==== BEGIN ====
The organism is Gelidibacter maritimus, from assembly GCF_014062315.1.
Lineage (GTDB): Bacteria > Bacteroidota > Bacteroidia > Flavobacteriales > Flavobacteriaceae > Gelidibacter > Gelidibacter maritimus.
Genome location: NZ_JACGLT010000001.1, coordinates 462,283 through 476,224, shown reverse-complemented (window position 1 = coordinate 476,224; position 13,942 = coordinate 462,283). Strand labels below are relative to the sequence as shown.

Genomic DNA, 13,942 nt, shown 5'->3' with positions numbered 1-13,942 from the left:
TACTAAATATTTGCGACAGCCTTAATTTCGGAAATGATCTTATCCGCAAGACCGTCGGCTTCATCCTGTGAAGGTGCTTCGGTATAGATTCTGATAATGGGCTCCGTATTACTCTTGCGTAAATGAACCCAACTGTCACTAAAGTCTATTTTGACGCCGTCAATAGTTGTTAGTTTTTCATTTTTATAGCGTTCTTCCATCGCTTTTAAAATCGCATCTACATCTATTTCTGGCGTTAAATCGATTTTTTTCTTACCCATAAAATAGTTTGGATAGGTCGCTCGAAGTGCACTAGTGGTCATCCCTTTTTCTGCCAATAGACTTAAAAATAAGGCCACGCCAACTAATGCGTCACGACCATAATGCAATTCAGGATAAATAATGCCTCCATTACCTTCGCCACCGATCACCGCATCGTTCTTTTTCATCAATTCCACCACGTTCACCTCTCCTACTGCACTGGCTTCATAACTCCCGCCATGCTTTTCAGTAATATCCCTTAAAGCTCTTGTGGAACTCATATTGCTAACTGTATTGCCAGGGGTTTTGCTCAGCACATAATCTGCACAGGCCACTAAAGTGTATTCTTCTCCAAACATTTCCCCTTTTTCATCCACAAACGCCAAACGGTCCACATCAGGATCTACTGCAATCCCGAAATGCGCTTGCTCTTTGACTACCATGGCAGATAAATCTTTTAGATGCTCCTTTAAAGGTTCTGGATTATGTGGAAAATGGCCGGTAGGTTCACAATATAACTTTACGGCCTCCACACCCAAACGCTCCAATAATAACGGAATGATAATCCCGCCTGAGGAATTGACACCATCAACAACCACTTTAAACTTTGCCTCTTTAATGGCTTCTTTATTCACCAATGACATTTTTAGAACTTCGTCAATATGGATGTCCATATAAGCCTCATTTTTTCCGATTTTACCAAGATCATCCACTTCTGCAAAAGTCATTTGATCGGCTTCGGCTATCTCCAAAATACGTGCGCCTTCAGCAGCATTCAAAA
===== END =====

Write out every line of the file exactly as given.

The organism is Gelidibacter maritimus, from assembly GCF_014062315.1.
Lineage (GTDB): Bacteria > Bacteroidota > Bacteroidia > Flavobacteriales > Flavobacteriaceae > Gelidibacter > Gelidibacter maritimus.
Genome location: NZ_JACGLT010000001.1, coordinates 462,283 through 476,224, shown reverse-complemented (window position 1 = coordinate 476,224; position 13,942 = coordinate 462,283). Strand labels below are relative to the sequence as shown.

Genomic DNA, 13,942 nt, shown 5'->3' with positions numbered 1-13,942 from the left:
TACTAAATATTTGCGACAGCCTTAATTTCGGAAATGATCTTATCCGCAAGACCGTCGGCTTCATCCTGTGAAGGTGCTTCGGTATAGATTCTGATAATGGGCTCCGTATTACTCTTGCGTAAATGAACCCAACTGTCACTAAAGTCTATTTTGACGCCGTCAATAGTTGTTAGTTTTTCATTTTTATAGCGTTCTTCCATCGCTTTTAAAATCGCATCTACATCTATTTCTGGCGTTAAATCGATTTTTTTCTTACCCATAAAATAGTTTGGATAGGTCGCTCGAAGTGCACTAGTGGTCATCCCTTTTTCTGCCAATAGACTTAAAAATAAGGCCACGCCAACTAATGCGTCACGACCATAATGCAATTCAGGATAAATAATGCCTCCATTACCTTCGCCACCGATCACCGCATCGTTCTTTTTCATCAATTCCACCACGTTCACCTCTCCTACTGCACTGGCTTCATAACTCCCGCCATGCTTTTCAGTAATATCCCTTAAAGCTCTTGTGGAACTCATATTGCTAACTGTATTGCCAGGGGTTTTGCTCAGCACATAATCTGCACAGGCCACTAAAGTGTATTCTTCTCCAAACATTTCCCCTTTTTCATCCACAAACGCCAAACGGTCCACATCAGGATCTACTGCAATCCCGAAATGCGCTTGCTCTTTGACTACCATGGCAGATAAATCTTTTAGATGCTCCTTTAAAGGTTCTGGATTATGTGGAAAATGGCCGGTAGGTTCACAATATAACTTTACGGCCTCCACACCCAAACGCTCCAATAATAACGGAATGATAATCCCGCCTGAGGAATTGACACCATCAACAACCACTTTAAACTTTGCCTCTTTAATGGCTTCTTTATTCACCAATGACATTTTTAGAACTTCGTCAATATGGATGTCCATATAAGCCTCATTTTTTCCGATTTTACCAAGATCATCCACTTCTGCAAAAGTCATTTGATCGGCTTCGGCTATCTCCAAAATACGTGCGCCTTCAGCAGCATTCAAAA